Negroes did make more headway in mining and heavy industries requiring techniques of mass production than in the trades and crafts. In 1937, with the formation of the more egalitarian-based CIO headed by John L. Lewis, Negroes found themselves better represented in the United Mine Workers, United Steel Workers of America, United Auto Workers, in the rubber industries, in the packinghouse and textile industries, and so on. Partly because of the inclusion of so many Negroes in the organization and partly because of ideological differences related to the role of the working men in American society, the CIO was expelled from the AFL in the very year of its formation, not to merge again for almost 20 years.

Map-of-US-showing-numbers-of-lynchings-by-state-1889-1918-300x221, Joe Debro on racism in construction, Part 6, Local News & Views
This map shows the numbers of lynchings by state from 1889-1918. Southern states each exceeded 100 lynchings, but only Utah reported none at all. Lynching and organized terrorism like that of the Ku Klux Klan was widely recognized as an effort to put down economic competition from Blacks who operated their own businesses or made demands as workers.

Although the CIO did not display the blatant discriminatory practices against Blacks so strenuously pursued by the AFL, it was far from ideal in its attitudes or relations with non-whites. Many more Negroes were organized by the CIO, but by tradition they were relegated to the least desirable and dirtiest jobs. There were still patterns of segregation in jobs and union meetings and in the fraternal aspects of union life, especially in the South.

Until the merger of the AFL and the CIO, the national leaders of the CIO, and in particular men like John L. Lewis and Walter Reuther, took far more liberal stands concerning fair employment practices for Negroes than Gompers, Green or George Meany, the present AFL-CIO leader, ever considered appropriate. However, local CIO bosses, particularly in the South, most frequently paralleled typical AFL “red neck” treatment of Blacks, with some notable exceptions. On the whole, the Negro labor movement was encouraged by the CIO through its joint efforts with the NAACP and other groups to eliminate impediments to hiring, training and promotion of Negroes.

Hutchinson in his study of the AFL-CIO and the Negro succinctly compared the moieties in terms of general philosophical outlook (1967:420-22):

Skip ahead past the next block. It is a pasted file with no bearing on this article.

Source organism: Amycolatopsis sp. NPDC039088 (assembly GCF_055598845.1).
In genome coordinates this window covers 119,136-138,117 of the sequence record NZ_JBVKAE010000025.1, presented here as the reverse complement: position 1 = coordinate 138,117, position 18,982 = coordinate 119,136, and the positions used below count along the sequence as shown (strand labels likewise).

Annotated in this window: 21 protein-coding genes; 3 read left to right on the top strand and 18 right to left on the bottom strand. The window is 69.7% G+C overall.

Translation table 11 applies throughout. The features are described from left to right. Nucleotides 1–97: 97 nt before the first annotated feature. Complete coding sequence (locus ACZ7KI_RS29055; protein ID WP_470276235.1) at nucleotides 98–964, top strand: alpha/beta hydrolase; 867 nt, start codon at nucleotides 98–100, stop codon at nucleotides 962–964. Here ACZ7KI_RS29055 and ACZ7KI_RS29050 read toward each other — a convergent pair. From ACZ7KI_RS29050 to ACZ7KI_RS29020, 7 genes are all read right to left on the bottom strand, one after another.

“The AFL came to maturity in an age when discrimination was popular and nearly universal. White men ran the nation and the crafts; the crafts dominated the AFL. The federation was in fact a confederacy, a creature of delegated and very limited powers, almost impotent on racial questions … The white crafts were the great majority, virtually immune to federal reprisal, jealous of intervention, faithful to the mores, and not at all amused by Negro claims.

“The CIO overshadowed the AFL in both the litany and fact of tolerance. The decade of its birth had a spirit of equality. The leadership of the new movement was ideologically committed to racial justice. Its industrial structure necessarily brought membership to Negroes in large numbers and greater disciplinary power to national offices. Best of all, the system and the payroll brought new strength to Southern men of generous mind. Integrated meetings were an early feature of the CIO in the South. In Texas and elsewhere, the CIO brought Negroes into state and local political organizations and helped them win their right to vote. Interracial social affairs began to take place in the 1940s.

“During the 1950s, the CIO was perhaps the largest institutional contributor to civil rights campaign funds in the South. In 1955, long before any federation mandate, the Texas CIO instructed its officers to hold integrated conventions, and other Southern state bodies followed suit. Organizational power was a factor in conversion, but so were the effects of example. Young racists became mature egalitarians in the ranks. Adolescents who had sought out ‘red-boned niggers’ to molest for sport turned into advocates of racial justice, often at the cost of bodily harm to themselves … There are those who argue that the CIO was the vanguard of the civil rights movement in the South.”

The heartening progress toward union integration was again slowed when the AFL and CIO merged in 1955. Meier explained that:

“The merged labor federation, despite the existence of a civil rights committee, seemed more characterized by the old AFL attitude than by that of the former CIO. This situation led to increasing Negro disillusionment with labor unions … Toward the end of the decade, the situation worsened as a result of the tightening labor market. With fewer available jobs and declining membership rolls, unions were less likely than before to open new opportunities for Negro workers (1967:188-9).”

Joseph Debro, born Nov. 27, 1928, in Jackson, Miss., and a pillar of Oakland until his death on Nov. 5, 2013, was president of Bay Area Black Builders and of Transbay Builders, a general engineering contractor, former director of the Oakland Small Business Development Center and the California Office of Small Business, co-founder of the National Association of Minority Contractors and a bio-chemical engineer.